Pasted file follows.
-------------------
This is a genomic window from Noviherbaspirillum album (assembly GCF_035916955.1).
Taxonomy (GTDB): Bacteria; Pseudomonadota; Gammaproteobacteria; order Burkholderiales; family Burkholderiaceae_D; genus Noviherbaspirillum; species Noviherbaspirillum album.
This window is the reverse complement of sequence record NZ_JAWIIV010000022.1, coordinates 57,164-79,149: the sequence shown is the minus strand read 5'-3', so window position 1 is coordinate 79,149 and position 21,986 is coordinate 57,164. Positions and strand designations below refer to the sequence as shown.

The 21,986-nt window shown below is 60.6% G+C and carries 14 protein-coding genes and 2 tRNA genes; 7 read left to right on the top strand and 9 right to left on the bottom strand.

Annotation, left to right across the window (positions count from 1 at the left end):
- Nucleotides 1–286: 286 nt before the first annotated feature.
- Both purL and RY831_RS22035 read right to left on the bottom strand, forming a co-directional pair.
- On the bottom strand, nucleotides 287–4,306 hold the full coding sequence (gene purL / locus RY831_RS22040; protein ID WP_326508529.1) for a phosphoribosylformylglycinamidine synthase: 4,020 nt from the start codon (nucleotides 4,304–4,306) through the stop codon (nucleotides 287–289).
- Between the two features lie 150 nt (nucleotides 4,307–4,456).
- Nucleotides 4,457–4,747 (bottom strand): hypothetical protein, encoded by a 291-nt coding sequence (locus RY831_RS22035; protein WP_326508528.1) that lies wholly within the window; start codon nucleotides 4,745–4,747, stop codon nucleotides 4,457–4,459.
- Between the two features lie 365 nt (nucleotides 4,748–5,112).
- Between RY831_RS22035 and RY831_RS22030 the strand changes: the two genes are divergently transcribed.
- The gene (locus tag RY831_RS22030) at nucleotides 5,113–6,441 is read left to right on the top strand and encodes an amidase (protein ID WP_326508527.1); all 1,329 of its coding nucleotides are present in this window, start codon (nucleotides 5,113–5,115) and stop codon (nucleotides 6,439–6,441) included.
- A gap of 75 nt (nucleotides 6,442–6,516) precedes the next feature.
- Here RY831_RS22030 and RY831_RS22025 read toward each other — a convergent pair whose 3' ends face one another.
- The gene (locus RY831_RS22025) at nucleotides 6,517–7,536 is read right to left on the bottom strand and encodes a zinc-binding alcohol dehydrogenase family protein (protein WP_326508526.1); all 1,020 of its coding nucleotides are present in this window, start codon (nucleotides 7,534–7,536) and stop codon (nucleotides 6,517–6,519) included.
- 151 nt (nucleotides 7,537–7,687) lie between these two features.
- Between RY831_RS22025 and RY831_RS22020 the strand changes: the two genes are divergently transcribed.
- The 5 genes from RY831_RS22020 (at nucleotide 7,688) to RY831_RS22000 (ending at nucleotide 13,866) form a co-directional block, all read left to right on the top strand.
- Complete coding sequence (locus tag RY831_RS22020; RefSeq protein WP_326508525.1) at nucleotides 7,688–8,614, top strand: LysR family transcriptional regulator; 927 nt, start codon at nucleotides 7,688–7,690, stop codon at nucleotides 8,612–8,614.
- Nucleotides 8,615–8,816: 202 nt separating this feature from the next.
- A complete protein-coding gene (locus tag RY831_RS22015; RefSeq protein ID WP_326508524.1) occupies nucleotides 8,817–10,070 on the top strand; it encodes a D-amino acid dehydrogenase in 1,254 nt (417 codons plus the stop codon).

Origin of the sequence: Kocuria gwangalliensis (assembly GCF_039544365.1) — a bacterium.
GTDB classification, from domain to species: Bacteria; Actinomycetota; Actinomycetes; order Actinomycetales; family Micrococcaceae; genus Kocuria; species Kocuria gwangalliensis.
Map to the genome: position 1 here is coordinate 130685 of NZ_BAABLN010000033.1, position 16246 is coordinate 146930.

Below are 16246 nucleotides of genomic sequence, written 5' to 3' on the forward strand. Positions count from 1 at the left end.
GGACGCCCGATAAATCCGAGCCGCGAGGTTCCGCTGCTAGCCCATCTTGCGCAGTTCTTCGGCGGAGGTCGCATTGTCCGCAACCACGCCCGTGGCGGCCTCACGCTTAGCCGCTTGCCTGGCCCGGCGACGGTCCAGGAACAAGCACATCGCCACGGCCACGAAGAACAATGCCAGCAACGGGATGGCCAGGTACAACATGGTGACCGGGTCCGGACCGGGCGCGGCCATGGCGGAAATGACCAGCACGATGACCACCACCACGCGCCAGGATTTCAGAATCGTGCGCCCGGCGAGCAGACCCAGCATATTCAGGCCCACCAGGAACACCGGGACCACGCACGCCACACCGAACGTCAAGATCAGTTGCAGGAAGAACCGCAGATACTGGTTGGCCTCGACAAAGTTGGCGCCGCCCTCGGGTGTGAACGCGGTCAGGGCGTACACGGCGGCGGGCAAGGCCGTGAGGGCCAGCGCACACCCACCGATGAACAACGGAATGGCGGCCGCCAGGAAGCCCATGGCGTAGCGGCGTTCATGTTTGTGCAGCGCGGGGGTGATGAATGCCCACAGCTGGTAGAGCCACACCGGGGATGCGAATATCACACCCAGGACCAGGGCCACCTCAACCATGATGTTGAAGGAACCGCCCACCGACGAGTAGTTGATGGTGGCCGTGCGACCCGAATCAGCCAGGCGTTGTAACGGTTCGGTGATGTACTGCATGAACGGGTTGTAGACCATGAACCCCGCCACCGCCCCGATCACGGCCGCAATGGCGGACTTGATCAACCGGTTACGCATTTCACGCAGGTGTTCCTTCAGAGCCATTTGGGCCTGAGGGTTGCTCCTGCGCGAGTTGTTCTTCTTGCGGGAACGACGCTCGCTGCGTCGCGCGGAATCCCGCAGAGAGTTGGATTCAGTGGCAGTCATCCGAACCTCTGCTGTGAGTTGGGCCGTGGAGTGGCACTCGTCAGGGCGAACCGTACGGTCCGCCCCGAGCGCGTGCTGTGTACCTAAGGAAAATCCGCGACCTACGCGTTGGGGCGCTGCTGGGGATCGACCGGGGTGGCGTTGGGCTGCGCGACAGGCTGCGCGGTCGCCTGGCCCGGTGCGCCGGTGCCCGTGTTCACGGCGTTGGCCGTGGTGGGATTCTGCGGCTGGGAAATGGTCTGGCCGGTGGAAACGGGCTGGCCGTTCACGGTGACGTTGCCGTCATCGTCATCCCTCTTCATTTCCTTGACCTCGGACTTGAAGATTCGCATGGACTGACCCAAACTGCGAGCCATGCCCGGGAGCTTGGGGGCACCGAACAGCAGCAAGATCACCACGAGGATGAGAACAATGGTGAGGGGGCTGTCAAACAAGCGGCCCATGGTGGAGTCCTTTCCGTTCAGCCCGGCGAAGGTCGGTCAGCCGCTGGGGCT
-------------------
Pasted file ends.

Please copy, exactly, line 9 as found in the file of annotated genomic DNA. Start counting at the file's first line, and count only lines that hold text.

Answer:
- Between the two features lie 150 nt (nucleotides 4,307–4,456).